If I have to ask the GM for it, then I don't want it.

Interesting point as it relates to trust.  I've never made my players finish an adventure they didn't want to finish.  And I tried to figure out what would please them before designing one.  But it's something to think about for sure.  It does kind of kill the adventure path idea.  



Thanks - granted, it's less tangible than other ways of instilling trust that you pointed out. And I dare say if you already have that trust, the players will tend to go along with the linear path because they trust the DM will make it interesting. To build up that trust, however, I don't know if linear is the way to go. I used to run games this way, but no more. I'd love for WotC to come out and say that plot-based/linear adventures should be considered a "variant" way of running the game because of the inherent problems and the need for player buy-in. (I could have used that advice early on.) But I won't hold my breath.



I've decided that sandbox is my approach these days but I admit not for this reason.  But happily I benefit anyway so thats good.  
Couldn't that same argument be used to say that any book that isn't a "choose your own adventure book" indicates the author doesn't trust the readers?

No, you couldn't. A book isn't a game. Even a "choose your own adventure book" gives limited choices. This isn't really an apples to apples comparison. A writer writes a story to, well, tell his story. You sit down at the game table to find out what's going to happen. Even if your adventure is on rails, you can't know exactly what's going to happen unless you're heavy-handed and player choice doesn't mater.
I'm still not quite buying the argument that "less than infinite options" = "no trust in the players."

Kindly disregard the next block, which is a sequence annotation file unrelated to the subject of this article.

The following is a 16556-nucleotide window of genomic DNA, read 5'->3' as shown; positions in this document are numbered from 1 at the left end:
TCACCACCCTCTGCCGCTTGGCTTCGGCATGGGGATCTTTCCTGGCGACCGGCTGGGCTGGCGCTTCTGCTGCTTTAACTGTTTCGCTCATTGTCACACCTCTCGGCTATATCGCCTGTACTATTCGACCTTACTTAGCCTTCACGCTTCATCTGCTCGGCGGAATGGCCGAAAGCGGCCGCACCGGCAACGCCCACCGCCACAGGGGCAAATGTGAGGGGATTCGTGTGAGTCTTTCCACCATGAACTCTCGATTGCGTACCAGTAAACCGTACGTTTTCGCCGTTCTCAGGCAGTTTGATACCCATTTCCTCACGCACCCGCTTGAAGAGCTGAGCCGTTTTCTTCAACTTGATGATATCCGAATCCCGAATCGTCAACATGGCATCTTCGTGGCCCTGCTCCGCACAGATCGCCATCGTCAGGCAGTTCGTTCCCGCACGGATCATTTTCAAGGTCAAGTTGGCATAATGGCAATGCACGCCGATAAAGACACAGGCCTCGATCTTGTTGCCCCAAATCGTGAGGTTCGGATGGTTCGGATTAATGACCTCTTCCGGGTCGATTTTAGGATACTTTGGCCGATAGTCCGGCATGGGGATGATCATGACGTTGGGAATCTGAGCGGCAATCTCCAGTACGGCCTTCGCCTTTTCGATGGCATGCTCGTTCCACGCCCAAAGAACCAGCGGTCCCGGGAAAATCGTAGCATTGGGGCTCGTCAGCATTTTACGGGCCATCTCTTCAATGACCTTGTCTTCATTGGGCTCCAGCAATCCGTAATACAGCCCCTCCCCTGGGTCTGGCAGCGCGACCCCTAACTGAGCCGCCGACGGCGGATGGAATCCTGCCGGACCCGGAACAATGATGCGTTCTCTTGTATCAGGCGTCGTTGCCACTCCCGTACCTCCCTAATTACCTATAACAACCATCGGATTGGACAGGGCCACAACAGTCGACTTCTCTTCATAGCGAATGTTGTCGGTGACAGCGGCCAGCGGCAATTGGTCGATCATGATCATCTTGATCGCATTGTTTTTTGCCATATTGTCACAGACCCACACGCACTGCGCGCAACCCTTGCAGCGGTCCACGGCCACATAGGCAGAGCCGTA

I'm still not quite buying the argument that "less than infinite options" = "no trust in the players."

I don't think anyone is really making that argument. But if someone suggests something and the DM says no to it, it's a trust issue. Perhaps a valid trust issue, but a trust issue none the less.

If I have to ask the GM for it, then I don't want it.

I'm still not quite buying the argument that "less than infinite options" = "no trust in the players."



I think the heart of the issue is more of a: "how interested are people going to be in the game without some input"?

If players try to make suggestions or add something to their character, their background, the scenery, or any other aspect of the game, and the DM always shoots the suggestion down then it makes it less likely that the player will be interested in the game.

Players can also lose interest if they find that despite they are able to impact the game on a small level, finding out that there choices don't produce unique or new outcomes based on the those actions.

Basically if the players feel that no matter what they do, or how they act does nothing to change the outcomes of events, or if any creative solution becomes punished,  it becomes unfun for the players.